Dwarf mistletoe-related mortality of ponderosa and Jeffrey pines at five campgrounds in California and Nevada.

Vogler, D. R., and Scharpf, R. F. 1981.

U.S.D.A., Forest Service, Region Five, San Francisco, CA 94111, and
Pacific Southwest Station, Berkeley, CA 94701.

Forest Pest Management Report No. 81-28. (1981)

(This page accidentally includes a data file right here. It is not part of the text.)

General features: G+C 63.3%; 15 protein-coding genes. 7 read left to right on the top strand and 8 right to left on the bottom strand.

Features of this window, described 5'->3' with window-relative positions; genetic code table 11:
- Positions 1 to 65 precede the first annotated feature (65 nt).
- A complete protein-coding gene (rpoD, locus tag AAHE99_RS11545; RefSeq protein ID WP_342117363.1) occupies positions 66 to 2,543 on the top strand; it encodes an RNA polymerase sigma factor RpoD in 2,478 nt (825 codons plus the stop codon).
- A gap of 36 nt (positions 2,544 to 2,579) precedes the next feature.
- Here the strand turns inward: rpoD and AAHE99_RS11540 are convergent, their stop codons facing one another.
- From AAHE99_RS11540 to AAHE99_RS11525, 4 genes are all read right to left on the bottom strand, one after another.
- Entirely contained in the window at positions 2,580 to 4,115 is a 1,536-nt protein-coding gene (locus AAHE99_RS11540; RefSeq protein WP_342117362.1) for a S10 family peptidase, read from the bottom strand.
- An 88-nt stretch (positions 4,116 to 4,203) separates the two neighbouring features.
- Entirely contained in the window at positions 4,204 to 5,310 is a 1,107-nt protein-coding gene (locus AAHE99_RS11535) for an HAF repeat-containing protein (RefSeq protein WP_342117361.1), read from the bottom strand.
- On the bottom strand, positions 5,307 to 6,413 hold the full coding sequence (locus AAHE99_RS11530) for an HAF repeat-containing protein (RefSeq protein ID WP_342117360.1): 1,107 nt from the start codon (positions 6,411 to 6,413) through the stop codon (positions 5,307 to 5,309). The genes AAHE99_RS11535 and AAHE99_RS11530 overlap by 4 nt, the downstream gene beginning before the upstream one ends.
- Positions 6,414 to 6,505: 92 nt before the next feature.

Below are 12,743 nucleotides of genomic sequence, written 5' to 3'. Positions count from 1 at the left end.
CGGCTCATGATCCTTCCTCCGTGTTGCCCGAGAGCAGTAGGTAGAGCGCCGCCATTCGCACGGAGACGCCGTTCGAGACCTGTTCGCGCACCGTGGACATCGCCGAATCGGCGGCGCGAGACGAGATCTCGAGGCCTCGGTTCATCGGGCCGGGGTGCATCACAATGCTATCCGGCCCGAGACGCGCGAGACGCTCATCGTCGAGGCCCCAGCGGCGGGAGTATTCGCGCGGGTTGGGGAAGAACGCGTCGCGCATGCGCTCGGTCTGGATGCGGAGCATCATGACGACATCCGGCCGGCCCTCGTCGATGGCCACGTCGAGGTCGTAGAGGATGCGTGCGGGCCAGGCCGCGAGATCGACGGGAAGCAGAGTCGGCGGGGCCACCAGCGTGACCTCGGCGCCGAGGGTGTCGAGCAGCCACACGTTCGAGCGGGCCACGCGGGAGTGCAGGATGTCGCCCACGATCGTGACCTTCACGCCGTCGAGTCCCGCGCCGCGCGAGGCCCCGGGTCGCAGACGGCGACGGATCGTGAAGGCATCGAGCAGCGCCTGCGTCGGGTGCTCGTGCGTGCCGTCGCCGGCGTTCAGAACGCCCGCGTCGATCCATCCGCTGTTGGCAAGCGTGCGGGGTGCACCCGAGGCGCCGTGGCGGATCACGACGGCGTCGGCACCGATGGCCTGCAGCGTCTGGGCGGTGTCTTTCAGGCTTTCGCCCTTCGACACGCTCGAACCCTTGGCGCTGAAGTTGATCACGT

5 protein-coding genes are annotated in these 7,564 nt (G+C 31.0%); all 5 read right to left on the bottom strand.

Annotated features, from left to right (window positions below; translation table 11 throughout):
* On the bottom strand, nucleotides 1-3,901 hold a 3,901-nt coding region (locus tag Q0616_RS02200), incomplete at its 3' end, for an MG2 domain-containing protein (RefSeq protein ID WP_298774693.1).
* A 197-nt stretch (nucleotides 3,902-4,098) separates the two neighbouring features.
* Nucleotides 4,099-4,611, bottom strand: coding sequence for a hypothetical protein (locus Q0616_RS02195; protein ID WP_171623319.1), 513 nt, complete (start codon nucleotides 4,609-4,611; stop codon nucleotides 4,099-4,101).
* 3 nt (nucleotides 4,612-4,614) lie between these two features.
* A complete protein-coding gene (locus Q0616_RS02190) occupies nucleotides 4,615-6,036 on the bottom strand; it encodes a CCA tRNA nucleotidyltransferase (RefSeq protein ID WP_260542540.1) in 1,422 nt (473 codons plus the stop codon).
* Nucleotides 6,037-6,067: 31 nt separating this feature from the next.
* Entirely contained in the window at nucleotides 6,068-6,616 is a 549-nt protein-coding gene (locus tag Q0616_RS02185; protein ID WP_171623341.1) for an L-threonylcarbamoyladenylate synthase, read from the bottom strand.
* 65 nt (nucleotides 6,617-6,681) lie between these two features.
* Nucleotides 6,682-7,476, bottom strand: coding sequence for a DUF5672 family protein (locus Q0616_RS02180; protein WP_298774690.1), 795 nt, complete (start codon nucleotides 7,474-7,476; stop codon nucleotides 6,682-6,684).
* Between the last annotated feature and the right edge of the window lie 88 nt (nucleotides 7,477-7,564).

Western dwarf mistletoe (Arceuthobium campylopodum) can be a serious parasite of pines in campgrounds as well as in timber- producing forests. To measure dwarf mistletoe-related mortality of ponderosa and Jeffrey pines, we collected infection intensity and tree vigor data at five forested campgrounds in southern and northeastern California and on the Nevada shore of Lake Tahoe. Annual mortality over eight years was compared to mistletoe infection class [Hawksworth 7-class dwarf mistletoe rating (DMR)] , radial growth, and age at death. Overall, 7% (206) of the pines died of natural causes on all five plots. The proportion of trees killed increased with the severity of infection: by the end of the survey, 3% of the uninfected [DMR 0], 4% of the slightly- infected [DMR 1-2], 7% of the moderately-infected [DMR 3-4], and 22% of the severely-infected [DMR 5-6] pines had died. Cambium-feeding insects, including bark beetles, pine engravers, and flatheaded borers, were involved in the deaths of all but one of the pines. More than 80% of the trees that died were slow-growing (10-year radial growth 10 mm or less) and younger than 100 years of age. We discuss the differences in dwarf mistletoe intensity, stand vigor, and pattern of mortality at each of the campgrounds, and consider the implications of these results for campground management.

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